Jenny Boully’s subject is love, its pleasures and disasters, and her latest book, not merely because of the unknown that was stalking toward them, is a showcase for Boully’s unconventional methods in pursuing that subject.
Her first book, The Body: An Essay, presented the reader with footnotes to a blank text, privileging the afterthought and bringing into question the distinction between the extra and the necessary. Her next book, [one love affair], took us through the demise of several relationships, despite the “one” of the title, and used sources as diverse as Marguerite Duras, Severo Sarduy, and Carol Maso to act as a textual framework for a piece that isn’t clearly poetry, prose, memoir, or fiction. Her follow-up, The Book of Beginnings and Endings, was a kind of magnificent prose cento, where every essay was created through the beginning and ending lines of other texts.
In all of these books, an associative narrative forms via repeated images, source texts, recurring speakers, and allusions. If there’s an overall critique to be made of these works, it’s that the textual play or disruption can seem to take precedence over what’s created from that disturbance, though of course this is a matter of taste. This meta-awareness is most noticeable in The Body, where semiotics, film theory, and academic references pepper the footnotes, but by the time we reach The Book of Beginnings and Endings we see the work of an author far less interested in showing us the marionette’s strings as she is in seeing how it dances. Likewise, Boully’s associative narratives have been subtly reining themselves in from book to book, and the unwieldy cast of characters that float in and out of The Body narrow to a manageable handful by [one love affair].
In not merely because of the unknown that was stalking toward them, the subject of love finds a perfect frame: J.M. Barrie’s Peter and Wendy . Peter and Wendy is Barrie’s novelization of a stage play, originally intended for adults but significantly altered for a child audience. The later Disney adaptation, Peter Pan, bears only a passing resemblance to the original story. Boully’s book retells the tale through the lens of memory, bringing the subtext of sexual and adulthood anxieties into the foreground. Tiger Lily, who competes for Peter’s attentions in the source text, is here even more overtly sexual, “her thong all encrusted with the little shells from the seashore…she doesn’t shave her pubes, and they’re all sticking out and out.” Wendy, who, as in the book, plays house with Peter in a kind of mock-marriage, wants a “marriage made more real” and is regularly associated with images of growing, pregnancy, and menstruation.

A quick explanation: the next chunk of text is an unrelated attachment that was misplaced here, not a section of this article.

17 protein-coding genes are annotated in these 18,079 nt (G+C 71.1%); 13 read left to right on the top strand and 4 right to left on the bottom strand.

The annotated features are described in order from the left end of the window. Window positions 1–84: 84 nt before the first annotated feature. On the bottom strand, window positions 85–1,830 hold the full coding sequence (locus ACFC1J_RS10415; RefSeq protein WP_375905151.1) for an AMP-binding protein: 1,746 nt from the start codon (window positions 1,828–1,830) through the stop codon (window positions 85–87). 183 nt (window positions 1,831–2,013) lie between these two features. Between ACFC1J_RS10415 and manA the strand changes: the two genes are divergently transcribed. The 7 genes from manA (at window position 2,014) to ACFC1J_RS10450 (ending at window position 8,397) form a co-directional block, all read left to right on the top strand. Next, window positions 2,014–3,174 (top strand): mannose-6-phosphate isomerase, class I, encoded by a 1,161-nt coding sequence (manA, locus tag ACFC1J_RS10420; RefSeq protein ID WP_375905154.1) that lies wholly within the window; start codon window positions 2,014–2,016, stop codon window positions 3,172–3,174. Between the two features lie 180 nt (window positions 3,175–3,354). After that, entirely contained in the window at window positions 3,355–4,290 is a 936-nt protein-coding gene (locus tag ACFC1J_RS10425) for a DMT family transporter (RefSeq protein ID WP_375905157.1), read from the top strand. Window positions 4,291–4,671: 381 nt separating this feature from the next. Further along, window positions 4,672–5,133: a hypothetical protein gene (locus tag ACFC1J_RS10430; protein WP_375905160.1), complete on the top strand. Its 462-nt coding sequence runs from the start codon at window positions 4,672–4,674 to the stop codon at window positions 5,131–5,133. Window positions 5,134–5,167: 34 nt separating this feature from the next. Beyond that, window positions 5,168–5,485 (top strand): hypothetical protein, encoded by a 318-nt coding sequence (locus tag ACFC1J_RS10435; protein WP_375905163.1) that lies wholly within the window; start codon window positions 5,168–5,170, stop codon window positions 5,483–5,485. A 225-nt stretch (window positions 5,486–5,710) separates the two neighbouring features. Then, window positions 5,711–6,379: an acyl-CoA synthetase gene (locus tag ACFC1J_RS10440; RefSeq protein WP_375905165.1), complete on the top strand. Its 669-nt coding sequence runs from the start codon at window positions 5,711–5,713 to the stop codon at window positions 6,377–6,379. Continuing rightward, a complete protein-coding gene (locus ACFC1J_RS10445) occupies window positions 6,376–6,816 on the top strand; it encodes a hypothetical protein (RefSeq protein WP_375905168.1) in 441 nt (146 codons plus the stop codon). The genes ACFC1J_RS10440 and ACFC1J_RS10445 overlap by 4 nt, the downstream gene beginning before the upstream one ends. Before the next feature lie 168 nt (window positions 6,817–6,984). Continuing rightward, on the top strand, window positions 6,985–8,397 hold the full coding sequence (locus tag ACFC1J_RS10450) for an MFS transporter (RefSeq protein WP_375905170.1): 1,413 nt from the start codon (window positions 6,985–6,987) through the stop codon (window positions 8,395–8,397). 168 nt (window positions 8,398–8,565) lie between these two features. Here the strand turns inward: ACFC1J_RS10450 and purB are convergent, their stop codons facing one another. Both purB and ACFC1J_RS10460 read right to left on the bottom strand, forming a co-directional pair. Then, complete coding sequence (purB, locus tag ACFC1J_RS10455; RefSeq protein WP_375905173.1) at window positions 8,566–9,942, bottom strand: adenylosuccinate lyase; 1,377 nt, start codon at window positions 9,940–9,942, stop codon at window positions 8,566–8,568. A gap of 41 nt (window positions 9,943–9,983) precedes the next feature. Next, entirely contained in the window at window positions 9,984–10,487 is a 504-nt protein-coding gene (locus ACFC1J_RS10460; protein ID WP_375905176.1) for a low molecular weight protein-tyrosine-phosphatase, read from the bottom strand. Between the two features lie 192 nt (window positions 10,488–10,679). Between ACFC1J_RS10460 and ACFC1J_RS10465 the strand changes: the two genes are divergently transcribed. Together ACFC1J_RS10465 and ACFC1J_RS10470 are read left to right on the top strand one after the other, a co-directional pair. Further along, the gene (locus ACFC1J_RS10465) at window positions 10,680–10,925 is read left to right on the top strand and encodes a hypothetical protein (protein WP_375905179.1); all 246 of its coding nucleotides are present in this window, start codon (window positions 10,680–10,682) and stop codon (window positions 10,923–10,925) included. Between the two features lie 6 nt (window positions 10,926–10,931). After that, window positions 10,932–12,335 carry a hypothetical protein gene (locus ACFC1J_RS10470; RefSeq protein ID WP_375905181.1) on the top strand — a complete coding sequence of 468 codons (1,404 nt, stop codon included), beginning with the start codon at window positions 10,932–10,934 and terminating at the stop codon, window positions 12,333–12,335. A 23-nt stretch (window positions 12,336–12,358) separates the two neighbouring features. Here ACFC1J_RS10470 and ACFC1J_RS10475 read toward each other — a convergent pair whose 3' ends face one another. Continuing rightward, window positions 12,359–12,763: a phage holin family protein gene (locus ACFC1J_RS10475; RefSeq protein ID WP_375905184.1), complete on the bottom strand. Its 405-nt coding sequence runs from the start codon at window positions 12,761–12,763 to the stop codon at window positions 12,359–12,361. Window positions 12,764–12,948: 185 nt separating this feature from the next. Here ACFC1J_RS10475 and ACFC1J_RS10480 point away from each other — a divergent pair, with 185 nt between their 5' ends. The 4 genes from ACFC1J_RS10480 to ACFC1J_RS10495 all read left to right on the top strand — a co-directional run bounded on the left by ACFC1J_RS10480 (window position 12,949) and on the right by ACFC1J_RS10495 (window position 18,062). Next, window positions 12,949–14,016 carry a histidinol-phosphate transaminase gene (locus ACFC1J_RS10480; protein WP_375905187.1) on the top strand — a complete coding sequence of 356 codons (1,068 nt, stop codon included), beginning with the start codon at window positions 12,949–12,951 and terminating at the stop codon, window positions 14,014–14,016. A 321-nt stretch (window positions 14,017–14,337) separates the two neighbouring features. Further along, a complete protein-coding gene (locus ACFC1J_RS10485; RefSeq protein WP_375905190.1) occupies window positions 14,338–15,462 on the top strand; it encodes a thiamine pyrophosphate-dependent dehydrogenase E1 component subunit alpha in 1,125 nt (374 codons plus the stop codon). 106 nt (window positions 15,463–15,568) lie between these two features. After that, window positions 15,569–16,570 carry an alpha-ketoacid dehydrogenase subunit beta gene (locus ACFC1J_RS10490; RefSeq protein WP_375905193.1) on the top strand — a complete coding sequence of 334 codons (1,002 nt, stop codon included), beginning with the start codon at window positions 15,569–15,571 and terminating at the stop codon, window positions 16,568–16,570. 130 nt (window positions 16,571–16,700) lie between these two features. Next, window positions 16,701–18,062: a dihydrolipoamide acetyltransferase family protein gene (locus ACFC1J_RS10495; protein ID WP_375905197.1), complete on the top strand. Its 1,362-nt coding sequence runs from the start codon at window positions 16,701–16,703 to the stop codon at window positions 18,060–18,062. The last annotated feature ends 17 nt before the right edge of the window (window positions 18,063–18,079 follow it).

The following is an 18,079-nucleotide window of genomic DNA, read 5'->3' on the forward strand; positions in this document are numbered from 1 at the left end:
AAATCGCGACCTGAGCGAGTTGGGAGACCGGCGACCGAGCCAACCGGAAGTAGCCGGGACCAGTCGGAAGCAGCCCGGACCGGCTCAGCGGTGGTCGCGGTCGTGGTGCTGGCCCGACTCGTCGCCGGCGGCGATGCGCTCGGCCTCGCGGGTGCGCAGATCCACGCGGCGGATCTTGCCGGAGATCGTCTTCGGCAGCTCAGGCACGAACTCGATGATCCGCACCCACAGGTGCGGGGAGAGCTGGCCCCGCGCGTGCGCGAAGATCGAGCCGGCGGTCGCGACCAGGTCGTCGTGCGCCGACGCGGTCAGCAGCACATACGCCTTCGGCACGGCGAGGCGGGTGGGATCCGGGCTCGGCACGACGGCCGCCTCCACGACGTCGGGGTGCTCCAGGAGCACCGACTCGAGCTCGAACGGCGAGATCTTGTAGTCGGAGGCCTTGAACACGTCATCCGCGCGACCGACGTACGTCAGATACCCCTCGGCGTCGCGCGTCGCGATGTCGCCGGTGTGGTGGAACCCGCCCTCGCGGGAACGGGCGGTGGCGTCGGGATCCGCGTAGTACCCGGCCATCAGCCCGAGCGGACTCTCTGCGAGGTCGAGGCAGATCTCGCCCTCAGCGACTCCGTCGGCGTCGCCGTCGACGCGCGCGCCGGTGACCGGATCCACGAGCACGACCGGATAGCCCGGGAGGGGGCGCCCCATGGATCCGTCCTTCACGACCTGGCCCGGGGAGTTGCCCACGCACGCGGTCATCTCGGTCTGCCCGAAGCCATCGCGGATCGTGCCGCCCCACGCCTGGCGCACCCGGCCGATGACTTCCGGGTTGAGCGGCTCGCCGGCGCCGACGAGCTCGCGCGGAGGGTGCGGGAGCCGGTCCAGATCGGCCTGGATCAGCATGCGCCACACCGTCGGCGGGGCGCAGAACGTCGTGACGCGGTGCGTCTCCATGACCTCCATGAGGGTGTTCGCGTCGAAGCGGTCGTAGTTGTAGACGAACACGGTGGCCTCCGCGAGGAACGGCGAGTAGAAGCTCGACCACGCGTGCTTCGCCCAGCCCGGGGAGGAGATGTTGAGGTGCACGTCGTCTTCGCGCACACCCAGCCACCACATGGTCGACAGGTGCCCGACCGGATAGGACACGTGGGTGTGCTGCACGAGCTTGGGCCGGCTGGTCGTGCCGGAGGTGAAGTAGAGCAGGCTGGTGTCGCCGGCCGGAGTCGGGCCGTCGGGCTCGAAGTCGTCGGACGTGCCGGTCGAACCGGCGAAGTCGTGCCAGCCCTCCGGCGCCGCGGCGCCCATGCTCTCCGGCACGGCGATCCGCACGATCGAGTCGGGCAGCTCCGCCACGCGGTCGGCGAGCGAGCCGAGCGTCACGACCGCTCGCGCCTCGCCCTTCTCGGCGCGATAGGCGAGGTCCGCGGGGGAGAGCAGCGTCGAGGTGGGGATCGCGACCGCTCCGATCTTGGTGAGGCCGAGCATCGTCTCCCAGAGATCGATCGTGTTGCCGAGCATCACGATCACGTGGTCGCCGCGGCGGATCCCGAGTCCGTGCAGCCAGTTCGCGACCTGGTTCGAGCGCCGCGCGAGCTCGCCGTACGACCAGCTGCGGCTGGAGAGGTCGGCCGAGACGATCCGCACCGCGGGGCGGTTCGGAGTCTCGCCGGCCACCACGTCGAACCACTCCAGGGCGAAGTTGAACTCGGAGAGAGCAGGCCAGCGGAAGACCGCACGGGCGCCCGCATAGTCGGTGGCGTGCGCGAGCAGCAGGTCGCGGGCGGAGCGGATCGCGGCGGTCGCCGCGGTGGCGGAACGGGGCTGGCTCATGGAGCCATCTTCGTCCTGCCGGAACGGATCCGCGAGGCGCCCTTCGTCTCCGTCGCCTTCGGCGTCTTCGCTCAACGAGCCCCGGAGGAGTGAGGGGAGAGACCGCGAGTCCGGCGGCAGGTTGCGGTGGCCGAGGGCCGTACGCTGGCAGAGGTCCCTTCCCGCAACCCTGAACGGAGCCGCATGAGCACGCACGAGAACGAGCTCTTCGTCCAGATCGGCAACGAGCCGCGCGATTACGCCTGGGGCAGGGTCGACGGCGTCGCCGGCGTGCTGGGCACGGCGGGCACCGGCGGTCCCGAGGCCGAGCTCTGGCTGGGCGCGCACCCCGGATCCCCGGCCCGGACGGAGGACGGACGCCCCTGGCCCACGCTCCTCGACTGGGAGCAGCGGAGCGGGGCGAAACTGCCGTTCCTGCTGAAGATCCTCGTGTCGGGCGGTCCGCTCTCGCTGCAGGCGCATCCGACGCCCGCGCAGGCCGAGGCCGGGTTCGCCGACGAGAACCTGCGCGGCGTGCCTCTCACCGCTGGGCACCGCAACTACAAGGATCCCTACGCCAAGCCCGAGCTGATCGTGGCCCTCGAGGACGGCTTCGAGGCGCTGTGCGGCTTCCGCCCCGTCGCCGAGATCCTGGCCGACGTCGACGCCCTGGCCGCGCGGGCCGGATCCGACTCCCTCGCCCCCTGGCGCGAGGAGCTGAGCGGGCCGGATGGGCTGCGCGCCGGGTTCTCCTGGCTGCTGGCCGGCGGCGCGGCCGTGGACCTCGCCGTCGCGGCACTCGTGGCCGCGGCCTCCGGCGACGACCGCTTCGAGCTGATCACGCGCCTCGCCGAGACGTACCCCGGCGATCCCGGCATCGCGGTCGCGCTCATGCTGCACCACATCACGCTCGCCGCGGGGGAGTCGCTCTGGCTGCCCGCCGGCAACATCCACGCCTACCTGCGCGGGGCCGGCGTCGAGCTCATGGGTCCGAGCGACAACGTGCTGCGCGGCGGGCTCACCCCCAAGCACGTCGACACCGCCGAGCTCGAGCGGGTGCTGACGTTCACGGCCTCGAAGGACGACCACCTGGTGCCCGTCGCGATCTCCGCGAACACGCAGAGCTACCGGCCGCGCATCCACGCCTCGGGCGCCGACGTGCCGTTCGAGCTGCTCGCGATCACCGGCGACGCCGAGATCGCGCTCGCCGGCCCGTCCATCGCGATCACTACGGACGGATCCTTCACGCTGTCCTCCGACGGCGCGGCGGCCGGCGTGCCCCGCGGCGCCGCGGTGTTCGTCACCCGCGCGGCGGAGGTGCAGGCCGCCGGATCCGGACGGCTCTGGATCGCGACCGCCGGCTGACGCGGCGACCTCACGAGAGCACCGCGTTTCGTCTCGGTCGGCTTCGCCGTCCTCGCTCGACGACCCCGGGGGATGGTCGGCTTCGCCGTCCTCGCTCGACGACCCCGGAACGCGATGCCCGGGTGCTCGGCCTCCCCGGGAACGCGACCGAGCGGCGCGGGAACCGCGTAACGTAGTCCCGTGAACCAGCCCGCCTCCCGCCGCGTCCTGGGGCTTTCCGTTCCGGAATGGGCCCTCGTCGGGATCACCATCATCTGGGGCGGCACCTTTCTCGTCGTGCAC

Also brought to the fore are the intentional and unintentional cruelties of Peter, about whom we are told: “this much is ever so real; this much isn't make-believe. Peter Pan can do a great deal in ten minutes. He can do a great deal to you. For example, he can put a little something inside of you, and you will carry that for the rest of your life..." Peter’s avoidance of adulthood not only affects him but also others. The Lost Boys are forced to wear bear suits even in the heat of August, and Tink is regularly imprisoned. Peter’s treatment of Wendy is a particularly cruel one; even as they act as husband and wife, she is ever aware that she will be discarded once she grows up, that is, once her body and her desires make adult demands on him.
Like her other works, not merely because of the unknown that was stalking toward them employs meta-textual devices to provide a recursive commentary. The top portion of each page loosely corresponds to the plot of Peter and Wendy, while a kind of visual pun, a “sub-text,” runs along the bottom portion of each page, entitled “The Home Under Ground.” These passages often concern domestic matters in the underground home of Peter and Wendy, and at times seem to comment on the above text by providing additional information or a different perspective on events. Boully also highlights the authorial hand of J.M. Barrie, characterizing it as “a certain something? Like a hand that keeps? That keeps on interfering? I wonder what would happen if not. Would we still be “all here, free to do and choose?” By drawing attention to what is and isn’t included in Peter and Wendy, Boully establishes her book as the “true” story with all the details, even the unseemly ones. This intimacy is further reinforced by Boully’s use of point of view, predominantly from Wendy’s perspective, but also fluidly dipping into other characters’ such as Tinkerbell, Hook, Tiger Lily, and often, Peter Pan himself. Just as in Barrie’s original, Peter Pan ultimately seems a tragic figure, whose refusal to grow up leaves him lonely and estranged from those he loves or would love: “Wendy, you loved me. You loved me with the holes in my socks, holes in my knees. I fly over your house, Wendy, over and over and think to see you, but I never do see. You.”
March 30, 2012